Measuring the urban forms of shanghai’s city center and its new districts: A neighborhood-level comparative analysis

Lin Lin*, Xueming Chen, Anne Vernez Moudon

*Corresponding author for this work

Research output: Contribution to journalArticlepeer-review


Rapid urban expansion has radically transformed the city centers and the new districts of Chinese cities. Both areas have undergone unique redevelopment and development over the past decades, generating unique urban forms worthy of study. To date, few studies have investigated development patterns and land use intensities at the neighborhood level. The present study aims to fill the gap and compare the densities of different types of developments and the spatial compositions of different commercial uses at the neighborhood level. We captured the attributes of their built environment that support instrumental activities of daily living of 710 neighborhoods centered on the public elementary schools of the entire Shanghai municipality using application programming interfaces provided in Baidu Map services. The 200 m neighborhood provided the best fit to capture the variations of the built environment. Overall, city center neighborhoods had significantly higher residential densities and housed more daily routine destinations than their counterparts in the new districts. Unexpectedly, however, the total length of streets was considerably smaller in city-center neighborhoods, likely reflecting the prominence of the wide multilane vehicular roads surrounding large center city redevelopment projects. The findings point to convergence between the city center’s urban forms and that of the new districts.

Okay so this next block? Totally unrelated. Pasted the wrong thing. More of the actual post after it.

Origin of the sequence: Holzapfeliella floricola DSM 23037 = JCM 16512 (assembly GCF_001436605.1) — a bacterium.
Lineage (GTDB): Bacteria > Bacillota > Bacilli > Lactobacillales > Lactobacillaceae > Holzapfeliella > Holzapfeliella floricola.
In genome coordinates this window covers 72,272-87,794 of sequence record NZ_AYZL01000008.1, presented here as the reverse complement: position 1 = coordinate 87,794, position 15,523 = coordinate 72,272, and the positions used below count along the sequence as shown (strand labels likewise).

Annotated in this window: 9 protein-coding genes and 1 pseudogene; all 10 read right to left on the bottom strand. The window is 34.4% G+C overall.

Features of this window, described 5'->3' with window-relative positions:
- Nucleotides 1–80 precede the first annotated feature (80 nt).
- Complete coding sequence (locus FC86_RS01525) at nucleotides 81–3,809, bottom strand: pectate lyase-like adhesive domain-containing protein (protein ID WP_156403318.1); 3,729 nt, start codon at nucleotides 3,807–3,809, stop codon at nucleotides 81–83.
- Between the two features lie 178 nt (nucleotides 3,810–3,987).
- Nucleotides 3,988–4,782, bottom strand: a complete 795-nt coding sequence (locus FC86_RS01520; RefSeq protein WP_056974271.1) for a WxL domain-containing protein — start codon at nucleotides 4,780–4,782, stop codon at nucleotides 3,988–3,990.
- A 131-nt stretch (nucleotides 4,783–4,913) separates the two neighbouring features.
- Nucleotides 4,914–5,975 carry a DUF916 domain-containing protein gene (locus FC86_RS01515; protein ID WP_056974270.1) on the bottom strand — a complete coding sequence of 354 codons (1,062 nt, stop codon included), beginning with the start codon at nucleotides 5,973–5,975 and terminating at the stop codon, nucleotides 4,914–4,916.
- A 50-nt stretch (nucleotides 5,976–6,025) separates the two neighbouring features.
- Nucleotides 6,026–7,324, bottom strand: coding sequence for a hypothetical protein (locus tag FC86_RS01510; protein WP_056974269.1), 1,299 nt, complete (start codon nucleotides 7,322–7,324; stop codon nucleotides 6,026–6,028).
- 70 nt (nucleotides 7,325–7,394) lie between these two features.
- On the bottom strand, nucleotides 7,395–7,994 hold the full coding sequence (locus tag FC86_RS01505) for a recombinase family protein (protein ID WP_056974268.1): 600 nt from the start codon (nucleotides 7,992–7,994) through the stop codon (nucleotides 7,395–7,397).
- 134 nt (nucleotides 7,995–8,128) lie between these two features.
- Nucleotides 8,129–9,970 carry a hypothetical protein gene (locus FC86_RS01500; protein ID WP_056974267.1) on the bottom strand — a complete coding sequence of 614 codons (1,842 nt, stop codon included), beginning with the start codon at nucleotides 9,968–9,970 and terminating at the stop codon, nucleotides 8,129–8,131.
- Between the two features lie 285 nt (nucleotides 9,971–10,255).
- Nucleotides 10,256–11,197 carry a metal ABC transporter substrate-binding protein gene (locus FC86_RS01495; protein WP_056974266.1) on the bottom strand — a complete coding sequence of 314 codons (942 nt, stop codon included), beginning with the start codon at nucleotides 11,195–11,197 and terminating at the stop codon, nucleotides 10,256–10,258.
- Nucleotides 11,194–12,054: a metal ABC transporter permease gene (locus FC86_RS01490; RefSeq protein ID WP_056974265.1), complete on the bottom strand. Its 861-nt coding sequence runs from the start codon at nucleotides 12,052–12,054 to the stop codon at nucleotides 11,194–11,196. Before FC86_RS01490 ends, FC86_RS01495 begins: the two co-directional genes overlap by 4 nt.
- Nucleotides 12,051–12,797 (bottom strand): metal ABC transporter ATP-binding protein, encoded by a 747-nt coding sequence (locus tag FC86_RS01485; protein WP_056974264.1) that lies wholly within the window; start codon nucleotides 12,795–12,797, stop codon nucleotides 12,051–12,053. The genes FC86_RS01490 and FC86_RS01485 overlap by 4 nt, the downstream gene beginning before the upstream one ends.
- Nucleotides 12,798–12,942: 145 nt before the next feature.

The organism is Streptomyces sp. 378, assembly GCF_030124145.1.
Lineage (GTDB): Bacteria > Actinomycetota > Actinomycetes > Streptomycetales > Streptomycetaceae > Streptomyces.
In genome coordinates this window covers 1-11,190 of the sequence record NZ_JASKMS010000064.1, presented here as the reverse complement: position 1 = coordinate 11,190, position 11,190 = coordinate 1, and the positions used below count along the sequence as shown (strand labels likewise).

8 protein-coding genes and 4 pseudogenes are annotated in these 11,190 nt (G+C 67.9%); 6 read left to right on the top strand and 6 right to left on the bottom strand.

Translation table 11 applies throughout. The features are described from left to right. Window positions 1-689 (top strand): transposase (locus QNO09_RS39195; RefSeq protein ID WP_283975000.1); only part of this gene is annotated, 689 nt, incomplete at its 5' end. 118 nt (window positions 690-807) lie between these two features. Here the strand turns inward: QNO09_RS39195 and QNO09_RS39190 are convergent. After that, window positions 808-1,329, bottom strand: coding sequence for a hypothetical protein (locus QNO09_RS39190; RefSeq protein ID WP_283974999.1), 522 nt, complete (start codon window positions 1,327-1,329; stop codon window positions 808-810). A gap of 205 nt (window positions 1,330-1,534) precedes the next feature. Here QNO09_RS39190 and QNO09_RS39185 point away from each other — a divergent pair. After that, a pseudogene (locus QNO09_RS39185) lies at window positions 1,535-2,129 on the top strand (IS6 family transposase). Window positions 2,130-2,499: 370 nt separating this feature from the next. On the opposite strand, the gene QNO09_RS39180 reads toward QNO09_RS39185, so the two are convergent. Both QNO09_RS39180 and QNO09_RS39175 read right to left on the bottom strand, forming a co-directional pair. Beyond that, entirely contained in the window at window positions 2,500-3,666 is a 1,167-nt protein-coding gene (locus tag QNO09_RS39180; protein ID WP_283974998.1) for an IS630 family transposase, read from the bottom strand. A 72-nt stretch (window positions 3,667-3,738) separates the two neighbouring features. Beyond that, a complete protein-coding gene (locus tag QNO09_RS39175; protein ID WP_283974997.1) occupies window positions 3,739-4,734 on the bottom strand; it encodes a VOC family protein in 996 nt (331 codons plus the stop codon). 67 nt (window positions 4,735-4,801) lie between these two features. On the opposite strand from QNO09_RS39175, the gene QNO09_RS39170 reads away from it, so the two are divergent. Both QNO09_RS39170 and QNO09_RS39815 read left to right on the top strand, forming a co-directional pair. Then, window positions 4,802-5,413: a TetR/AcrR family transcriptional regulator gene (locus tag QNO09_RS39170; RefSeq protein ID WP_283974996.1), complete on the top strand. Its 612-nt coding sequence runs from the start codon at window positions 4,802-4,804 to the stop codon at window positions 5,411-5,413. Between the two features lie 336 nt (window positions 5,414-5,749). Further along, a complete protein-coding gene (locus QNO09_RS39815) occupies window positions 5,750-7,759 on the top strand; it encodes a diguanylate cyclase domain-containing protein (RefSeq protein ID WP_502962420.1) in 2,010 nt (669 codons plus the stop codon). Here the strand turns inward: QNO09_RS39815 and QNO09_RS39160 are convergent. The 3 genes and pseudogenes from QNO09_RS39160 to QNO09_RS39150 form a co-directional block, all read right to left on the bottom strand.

Original languageEnglish
Article number8481
JournalSustainability (Switzerland)
Issue number15
Publication statusPublished - Aug 2021


  • Built environment
  • Chinese cities
  • Neighborhood
  • Planning
  • Shanghai
  • Urban form


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